DH We hear increasingly about the new perspective on Paul; what exactly is the “old” perspective?
PF The old perspective on Paul is that he became a Christian, and that that meant something other than being Jewish. It’s captured very nicely in a children’s Christian cartoon I once saw, where Paul is on the road to Damascus, and he has the Jewish male head covering—the kippa—on his head. He gets knocked down, the shining light is on him, Jesus speaks to him, and for the rest of the cartoon he doesn’t have a kippa anymore. Finished. He’s “Christian.” Christianity is so easily imagined as somehow the opposite of Judaism, because that’s how Christianity has presented Judaism to itself in the centuries long after Paul. In Paul’s lifetime, Christianity is only understandable as an extreme form of Judaism. And Paul thinks of himself as a Jew. What’s his choice? The only other option would be to think of himself as a gentile.
DH You’ve noted that the divide between Judaism and Christianity resulted from politics within the Roman Empire and Constantine’s decision in favor of Roman Christianity. Under Constantine the Sabbath was officially changed to Sunday and Christians were told not to confer with rabbis on the dating of Easter. What would Paul have made of that if he were living in that period?
PF We habitually refer to the conversion of Constantine. I think it’s more appropriate to say that under Constantine we have the conversion of Christianity. Christianity under Constantine becomes a form of imperial Roman culture. One Christian denomination is favored with his patronage. They get tax breaks. They get big, beautiful Bible codices copied at public expense. They can use the imperial post for free. They ask Constantine to kick out the leaders of the other Christian denominations in town. So the people who get the worst treatment after Constantine becomes a patron of this one church are other Christians. More Christians are persecuted after the conversion of Constantine than before, because they’re targeted by one particular branch of the church.
Paul’s first reaction to all of this would be that the type of Christianity Constantine is patronizing is very different from what Paul enunciated. The fact that Constantine’s Christianity understands itself as the only one that’s true to what Paul taught wouldn’t help the historical Paul’s shock in seeing how different Constantine’s Christianity was from his own. For one thing, when Constantine’s official biographer, Eusebius, writes about the emperor, he sees the foundation of the Christian Roman Empire as “Isaiah’s peace”—the Messianic peace promised in what we call the Old Testament. When Paul’s thinking about the kingdom of God, he’s certainly not thinking of the Roman emperor as His agent.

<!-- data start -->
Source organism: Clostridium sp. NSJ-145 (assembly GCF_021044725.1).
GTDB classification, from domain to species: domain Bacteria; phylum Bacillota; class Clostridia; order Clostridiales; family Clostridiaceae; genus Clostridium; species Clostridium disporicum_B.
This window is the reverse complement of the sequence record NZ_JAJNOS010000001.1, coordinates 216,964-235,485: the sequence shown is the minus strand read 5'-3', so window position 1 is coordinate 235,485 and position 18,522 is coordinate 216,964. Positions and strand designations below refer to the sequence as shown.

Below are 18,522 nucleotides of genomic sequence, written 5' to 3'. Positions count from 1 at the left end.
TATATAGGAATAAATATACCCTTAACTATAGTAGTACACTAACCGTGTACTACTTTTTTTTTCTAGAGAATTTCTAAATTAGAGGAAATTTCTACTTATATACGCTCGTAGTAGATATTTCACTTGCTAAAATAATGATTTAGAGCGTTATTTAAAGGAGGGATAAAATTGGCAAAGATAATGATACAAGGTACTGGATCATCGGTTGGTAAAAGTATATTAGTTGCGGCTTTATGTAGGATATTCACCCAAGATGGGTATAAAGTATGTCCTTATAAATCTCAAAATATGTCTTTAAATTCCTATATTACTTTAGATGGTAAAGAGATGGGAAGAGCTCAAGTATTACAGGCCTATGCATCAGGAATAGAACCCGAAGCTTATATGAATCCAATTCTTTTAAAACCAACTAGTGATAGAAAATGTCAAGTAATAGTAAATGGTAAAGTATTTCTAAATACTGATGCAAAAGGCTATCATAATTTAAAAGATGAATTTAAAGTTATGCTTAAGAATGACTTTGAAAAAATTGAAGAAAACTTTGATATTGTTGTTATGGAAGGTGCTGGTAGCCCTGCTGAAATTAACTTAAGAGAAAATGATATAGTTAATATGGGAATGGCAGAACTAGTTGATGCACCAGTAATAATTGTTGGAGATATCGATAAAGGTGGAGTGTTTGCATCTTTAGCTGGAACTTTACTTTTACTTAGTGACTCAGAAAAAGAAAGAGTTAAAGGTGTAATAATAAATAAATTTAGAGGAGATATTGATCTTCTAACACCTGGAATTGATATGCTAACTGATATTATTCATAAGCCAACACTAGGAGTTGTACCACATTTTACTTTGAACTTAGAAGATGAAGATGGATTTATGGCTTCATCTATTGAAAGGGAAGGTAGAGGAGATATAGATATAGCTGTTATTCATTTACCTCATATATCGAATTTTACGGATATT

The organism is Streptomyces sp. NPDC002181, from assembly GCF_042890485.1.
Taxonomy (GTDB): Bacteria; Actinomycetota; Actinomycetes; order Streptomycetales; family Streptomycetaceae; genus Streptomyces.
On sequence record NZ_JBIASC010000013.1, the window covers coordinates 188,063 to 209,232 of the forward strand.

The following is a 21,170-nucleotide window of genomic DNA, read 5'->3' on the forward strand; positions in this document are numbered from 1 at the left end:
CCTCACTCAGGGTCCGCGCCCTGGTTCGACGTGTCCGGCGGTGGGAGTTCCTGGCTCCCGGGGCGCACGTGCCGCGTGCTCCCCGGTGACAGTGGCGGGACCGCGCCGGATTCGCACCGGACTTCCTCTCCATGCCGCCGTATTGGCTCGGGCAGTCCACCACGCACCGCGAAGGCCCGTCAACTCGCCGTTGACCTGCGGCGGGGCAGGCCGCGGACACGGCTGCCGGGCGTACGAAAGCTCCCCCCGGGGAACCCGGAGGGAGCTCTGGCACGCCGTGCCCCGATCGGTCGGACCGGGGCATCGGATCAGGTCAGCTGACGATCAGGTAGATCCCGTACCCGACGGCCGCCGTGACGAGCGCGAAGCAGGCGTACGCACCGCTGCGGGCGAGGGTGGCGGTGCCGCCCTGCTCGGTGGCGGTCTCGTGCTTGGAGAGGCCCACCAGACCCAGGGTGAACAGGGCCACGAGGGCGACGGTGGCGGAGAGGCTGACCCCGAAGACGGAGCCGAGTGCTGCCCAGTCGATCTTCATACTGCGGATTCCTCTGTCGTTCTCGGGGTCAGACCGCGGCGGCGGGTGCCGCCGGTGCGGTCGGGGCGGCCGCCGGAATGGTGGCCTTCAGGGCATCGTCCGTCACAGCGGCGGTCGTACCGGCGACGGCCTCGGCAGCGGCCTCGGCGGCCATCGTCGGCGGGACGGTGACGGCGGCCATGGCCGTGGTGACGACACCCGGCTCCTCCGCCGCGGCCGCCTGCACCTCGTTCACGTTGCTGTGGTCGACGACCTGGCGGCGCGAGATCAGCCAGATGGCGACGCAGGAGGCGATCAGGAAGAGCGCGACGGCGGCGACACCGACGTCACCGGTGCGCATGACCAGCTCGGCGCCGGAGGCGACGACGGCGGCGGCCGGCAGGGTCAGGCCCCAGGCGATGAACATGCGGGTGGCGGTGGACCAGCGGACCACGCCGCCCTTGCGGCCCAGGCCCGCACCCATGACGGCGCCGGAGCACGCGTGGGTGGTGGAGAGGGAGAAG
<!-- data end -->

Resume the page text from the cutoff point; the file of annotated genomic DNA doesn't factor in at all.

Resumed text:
DH Is there any continuity between what we see in the fourth century and what might have been happening in the first, during Paul’s time?
PF Whether they are pagan or eventually Christian, these gentile populations in the Mediterranean never stop going to synagogue. But once some Christians develop an ideological commitment to the distinctive difference between Judaism and Christianity, this synagogue-going drives them crazy. We have complaints in sermons from bishops through the fourth and fifth centuries. We have law codes from ecclesiastical conferences in the fifth, sixth and seventh centuries. This means that Jewish synagogues, even if the bishop of their gentile-Christian neighbors is saying horrible things—calling the synagogues “whorehouses,” and saying that Satan lives in them, and that the Jews all killed Christ, and so on—these synagogues are still worshiping the God of Israel, reading the Bible stories in Greek, and welcoming their gentile-Christian neighbors and also their gentile-pagan neighbors into the community. It never stops. We think so easily of Paul abandoning the synagogue, of Jewish Christians no longer going to synagogue, of gentile Christians absolutely stopping on a dime, of the church and the synagogue as two completely different institutions from the beginning. But that picture is false.
DH Can you speak to the problem of anachronism and its effect on understanding Paul?
PF I’m a historian, and the most grave “original sin” for a historian is anachronism. What that means is that you lift something out of its historical context and put it in a different historical context, and so misinterpret it. If in addition we think of Paul as an orthodox Christian, we will only misinterpret him that much more. He’s living in a period where he’s not thinking in a Trinitarian manner. The idea of the Trinity hasn’t been conceived yet. His letters will have Jesus Christ in them; they will have God the Father in them; he will talk about the Spirit of God. Those are the textual origins that will be used to formulate the doctrine of the Trinity, but Paul’s not thinking in a Trinitarian way.
People reading Paul assume that he’s hostile to Judaism because he’s the “inventor” of Christianity. In fact, he’s still imagining himself as a Jew and he’s presenting Christianity in continuity with Judaism. The fact that Paul is such a huge figure for Christianity makes it almost impossible for us not to interpret him anachronistically when we look at him, because it’s so important that his message speak immediately to modern Christianity. If we allow ourselves to see how much his message actually cohered with first-century Judaism, then we have to relinquish an immediate connection between him and us, between this ancient Jewish messianic movement and the modern church.
Fonte: Vision – Fall 2005